#### Plotting¶

In [474]:
def plot_price(df):
# plot price
plt.figure(figsize=(15,5))
plt.show()
return None

def plot_RSI(df):
# plot correspondingRSI values and significant levels
plt.figure(figsize=(15,5))
plt.title('RSI chart')
plt.plot(df['RSI'])

plt.axhline(0, linestyle='--', alpha=0.1)
plt.axhline(20, linestyle='--', alpha=0.5)
plt.axhline(30, linestyle='--')

plt.axhline(70, linestyle='--')
plt.axhline(80, linestyle='--', alpha=0.5)
plt.axhline(100, linestyle='--', alpha=0.1)
plt.show()
return None

def plot_stoch_RSI(df):
# plot corresponding Stoch RSI values and significant levels
plt.figure(figsize=(15,5))
plt.title('stochRSI chart')
plt.plot(df['K'])
plt.plot(df['D'])

plt.axhline(0, linestyle='--', alpha=0.1)
plt.axhline(20, linestyle='--', alpha=0.5)
#plt.axhline(30, linestyle='--')

#plt.axhline(70, linestyle='--')
plt.axhline(80, linestyle='--', alpha=0.5)
plt.axhline(100, linestyle='--', alpha=0.1)
plt.show()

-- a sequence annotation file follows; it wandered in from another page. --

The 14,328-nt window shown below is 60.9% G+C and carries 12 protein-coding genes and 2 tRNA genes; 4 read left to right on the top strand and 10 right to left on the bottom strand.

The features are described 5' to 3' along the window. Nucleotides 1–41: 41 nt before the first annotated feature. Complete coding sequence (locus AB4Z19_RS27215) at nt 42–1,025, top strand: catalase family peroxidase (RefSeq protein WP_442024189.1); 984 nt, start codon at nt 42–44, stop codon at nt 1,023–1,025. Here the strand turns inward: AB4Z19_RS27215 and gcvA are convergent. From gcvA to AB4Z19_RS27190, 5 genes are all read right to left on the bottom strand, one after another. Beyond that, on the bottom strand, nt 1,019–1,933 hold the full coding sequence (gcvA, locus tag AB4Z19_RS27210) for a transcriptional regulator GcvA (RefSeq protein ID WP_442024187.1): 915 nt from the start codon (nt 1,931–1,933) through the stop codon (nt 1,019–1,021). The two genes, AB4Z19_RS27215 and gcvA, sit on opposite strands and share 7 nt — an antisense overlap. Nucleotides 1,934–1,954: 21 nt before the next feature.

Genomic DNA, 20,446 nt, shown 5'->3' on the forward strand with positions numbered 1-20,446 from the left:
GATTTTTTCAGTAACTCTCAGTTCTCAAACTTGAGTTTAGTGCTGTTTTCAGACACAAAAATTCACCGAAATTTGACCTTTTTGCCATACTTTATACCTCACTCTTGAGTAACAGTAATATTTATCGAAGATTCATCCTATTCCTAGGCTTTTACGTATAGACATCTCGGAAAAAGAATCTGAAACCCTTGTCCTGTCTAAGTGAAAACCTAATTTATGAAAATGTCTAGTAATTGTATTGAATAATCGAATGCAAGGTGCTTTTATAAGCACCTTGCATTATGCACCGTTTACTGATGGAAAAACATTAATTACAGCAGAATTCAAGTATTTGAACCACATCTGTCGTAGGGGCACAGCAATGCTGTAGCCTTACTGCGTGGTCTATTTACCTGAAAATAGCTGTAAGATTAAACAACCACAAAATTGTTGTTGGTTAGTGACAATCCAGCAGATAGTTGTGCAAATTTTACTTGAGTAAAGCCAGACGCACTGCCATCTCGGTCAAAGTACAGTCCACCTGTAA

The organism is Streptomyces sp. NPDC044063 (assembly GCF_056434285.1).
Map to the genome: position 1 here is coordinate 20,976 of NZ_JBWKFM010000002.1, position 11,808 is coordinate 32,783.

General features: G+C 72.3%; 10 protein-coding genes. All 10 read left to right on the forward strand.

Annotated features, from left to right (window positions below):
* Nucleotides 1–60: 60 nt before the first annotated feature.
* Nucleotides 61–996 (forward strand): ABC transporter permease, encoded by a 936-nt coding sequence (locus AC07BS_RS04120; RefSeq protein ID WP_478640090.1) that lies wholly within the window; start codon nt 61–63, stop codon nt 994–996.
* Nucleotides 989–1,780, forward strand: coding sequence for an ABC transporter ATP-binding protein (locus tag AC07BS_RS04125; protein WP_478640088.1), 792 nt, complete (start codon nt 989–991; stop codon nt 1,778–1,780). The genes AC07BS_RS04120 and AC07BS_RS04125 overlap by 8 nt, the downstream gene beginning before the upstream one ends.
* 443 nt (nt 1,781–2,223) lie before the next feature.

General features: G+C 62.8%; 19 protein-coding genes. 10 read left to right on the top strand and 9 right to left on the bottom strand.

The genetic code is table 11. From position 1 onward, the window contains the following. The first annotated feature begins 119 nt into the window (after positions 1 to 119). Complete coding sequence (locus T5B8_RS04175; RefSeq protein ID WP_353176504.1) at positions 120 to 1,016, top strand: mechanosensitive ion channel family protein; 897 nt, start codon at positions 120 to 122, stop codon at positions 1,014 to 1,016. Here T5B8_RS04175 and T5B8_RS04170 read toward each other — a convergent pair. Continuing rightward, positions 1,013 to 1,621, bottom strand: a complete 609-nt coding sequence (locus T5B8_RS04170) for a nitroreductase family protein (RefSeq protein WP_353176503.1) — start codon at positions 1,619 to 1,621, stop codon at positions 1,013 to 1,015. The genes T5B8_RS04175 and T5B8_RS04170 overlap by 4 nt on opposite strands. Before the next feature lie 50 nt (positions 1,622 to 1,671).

return None

def plot_all(df):
plot_price(df)
plot_RSI(df)
plot_stoch_RSI(df)
return None

In [475]:
plot_all(df)


As we can see, the stochastic RSI is quite noisy. Either we can trade on shorter timeframes or if we prefer longer term swing trading we can analyze weekly Stochastic RSI that should give much stronger signals.

### Supressing false signals in stoch RSI¶

We can supress the noise by using weekly timeframe. Note that by using weekly timeframe, you will lose lots of trailing data, since we are using 14 week window RSI and from that we have 14 week window stochastic.

In [476]:
# weekly timeframe aggregation

agg_dict = {'Open': 'first',
'High': 'max',
'Low': 'min',
'Close': 'last',